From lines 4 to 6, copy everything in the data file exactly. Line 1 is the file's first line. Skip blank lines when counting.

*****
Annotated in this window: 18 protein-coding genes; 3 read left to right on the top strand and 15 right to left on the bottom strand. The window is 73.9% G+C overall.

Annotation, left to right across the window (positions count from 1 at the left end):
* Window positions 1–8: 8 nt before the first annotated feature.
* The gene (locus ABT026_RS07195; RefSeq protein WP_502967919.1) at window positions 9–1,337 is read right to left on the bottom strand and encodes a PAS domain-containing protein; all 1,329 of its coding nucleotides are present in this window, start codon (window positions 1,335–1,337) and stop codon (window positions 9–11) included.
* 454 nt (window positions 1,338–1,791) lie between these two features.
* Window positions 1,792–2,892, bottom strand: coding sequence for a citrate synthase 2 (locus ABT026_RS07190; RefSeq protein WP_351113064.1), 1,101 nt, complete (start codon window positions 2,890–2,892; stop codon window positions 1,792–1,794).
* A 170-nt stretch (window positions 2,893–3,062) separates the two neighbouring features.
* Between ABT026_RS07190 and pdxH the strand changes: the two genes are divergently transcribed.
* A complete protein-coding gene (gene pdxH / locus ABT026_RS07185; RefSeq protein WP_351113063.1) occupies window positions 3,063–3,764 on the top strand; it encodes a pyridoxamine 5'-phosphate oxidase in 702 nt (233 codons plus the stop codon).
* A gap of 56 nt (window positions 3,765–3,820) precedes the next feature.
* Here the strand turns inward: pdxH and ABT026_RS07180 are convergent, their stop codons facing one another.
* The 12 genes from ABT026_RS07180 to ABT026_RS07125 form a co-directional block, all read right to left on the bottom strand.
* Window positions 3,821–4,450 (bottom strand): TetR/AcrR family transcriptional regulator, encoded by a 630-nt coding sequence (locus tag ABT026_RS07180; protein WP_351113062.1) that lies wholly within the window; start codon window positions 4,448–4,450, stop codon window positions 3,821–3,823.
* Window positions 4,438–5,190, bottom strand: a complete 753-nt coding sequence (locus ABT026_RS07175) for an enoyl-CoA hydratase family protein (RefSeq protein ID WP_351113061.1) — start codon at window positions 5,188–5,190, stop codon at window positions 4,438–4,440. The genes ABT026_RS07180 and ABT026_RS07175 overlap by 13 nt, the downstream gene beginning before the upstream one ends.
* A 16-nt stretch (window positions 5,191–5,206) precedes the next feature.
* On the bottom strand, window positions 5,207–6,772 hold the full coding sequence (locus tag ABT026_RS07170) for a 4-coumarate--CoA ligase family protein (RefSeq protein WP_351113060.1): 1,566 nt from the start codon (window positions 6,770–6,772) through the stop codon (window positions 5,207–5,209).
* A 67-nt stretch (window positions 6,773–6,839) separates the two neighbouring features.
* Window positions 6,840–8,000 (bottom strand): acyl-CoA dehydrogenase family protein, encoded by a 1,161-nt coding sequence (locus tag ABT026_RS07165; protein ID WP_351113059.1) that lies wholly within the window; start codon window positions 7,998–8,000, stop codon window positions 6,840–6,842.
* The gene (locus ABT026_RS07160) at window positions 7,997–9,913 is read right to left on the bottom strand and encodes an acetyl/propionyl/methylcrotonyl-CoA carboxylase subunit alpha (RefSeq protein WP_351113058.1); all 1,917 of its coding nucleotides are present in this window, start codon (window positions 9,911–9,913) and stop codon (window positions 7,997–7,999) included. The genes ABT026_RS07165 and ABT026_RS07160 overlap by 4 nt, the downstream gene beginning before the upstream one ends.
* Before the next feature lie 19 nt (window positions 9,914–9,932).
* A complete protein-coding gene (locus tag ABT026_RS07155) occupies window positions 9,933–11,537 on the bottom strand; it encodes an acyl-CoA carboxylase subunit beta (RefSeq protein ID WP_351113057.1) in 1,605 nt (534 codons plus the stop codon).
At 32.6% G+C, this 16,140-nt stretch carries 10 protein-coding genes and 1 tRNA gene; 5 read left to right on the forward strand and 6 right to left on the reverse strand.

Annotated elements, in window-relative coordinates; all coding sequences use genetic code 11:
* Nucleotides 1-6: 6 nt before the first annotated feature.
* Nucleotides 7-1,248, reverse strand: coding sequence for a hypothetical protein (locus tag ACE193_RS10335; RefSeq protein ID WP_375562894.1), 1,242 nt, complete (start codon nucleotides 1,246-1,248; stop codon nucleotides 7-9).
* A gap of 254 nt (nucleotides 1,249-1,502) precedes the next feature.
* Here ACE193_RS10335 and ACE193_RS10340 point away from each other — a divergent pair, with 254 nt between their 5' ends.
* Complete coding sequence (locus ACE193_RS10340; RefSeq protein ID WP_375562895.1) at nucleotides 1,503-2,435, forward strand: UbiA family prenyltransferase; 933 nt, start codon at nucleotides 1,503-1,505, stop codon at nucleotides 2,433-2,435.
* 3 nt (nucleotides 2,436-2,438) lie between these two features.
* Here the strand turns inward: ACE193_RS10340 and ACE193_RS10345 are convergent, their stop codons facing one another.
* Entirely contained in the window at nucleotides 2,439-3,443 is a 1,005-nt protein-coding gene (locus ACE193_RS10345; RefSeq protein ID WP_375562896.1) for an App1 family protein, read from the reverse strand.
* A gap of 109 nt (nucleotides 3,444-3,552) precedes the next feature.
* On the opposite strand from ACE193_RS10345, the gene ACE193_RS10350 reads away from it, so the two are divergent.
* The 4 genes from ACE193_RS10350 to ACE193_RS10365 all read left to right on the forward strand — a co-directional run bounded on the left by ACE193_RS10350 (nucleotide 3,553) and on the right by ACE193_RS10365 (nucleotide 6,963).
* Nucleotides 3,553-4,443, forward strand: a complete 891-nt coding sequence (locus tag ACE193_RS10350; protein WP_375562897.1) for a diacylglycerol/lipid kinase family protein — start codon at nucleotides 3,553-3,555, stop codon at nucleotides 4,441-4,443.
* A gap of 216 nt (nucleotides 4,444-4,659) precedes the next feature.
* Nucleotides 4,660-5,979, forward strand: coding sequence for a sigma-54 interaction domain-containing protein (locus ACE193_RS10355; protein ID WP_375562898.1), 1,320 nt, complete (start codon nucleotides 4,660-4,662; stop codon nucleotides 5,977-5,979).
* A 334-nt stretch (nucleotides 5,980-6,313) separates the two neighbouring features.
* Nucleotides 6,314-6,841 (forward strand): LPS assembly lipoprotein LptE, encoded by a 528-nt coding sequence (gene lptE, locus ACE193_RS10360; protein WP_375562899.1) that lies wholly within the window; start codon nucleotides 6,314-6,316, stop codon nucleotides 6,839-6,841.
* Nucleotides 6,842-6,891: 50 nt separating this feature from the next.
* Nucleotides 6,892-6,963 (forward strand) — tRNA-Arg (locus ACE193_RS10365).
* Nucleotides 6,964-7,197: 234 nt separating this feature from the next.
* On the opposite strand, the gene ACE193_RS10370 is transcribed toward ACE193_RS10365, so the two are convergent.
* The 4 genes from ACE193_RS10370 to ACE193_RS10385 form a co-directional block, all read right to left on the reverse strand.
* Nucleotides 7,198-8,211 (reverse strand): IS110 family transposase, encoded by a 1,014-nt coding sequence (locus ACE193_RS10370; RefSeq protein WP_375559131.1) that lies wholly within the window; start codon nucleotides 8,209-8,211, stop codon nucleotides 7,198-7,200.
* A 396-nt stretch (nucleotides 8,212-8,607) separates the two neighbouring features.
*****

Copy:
* The gene (locus ABT026_RS07195; RefSeq protein WP_502967919.1) at window positions 9–1,337 is read right to left on the bottom strand and encodes a PAS domain-containing protein; all 1,329 of its coding nucleotides are present in this window, start codon (window positions 1,335–1,337) and stop codon (window positions 9–11) included.
* 454 nt (window positions 1,338–1,791) lie between these two features.
* Window positions 1,792–2,892, bottom strand: coding sequence for a citrate synthase 2 (locus ABT026_RS07190; RefSeq protein WP_351113064.1), 1,101 nt, complete (start codon window positions 2,890–2,892; stop codon window positions 1,792–1,794).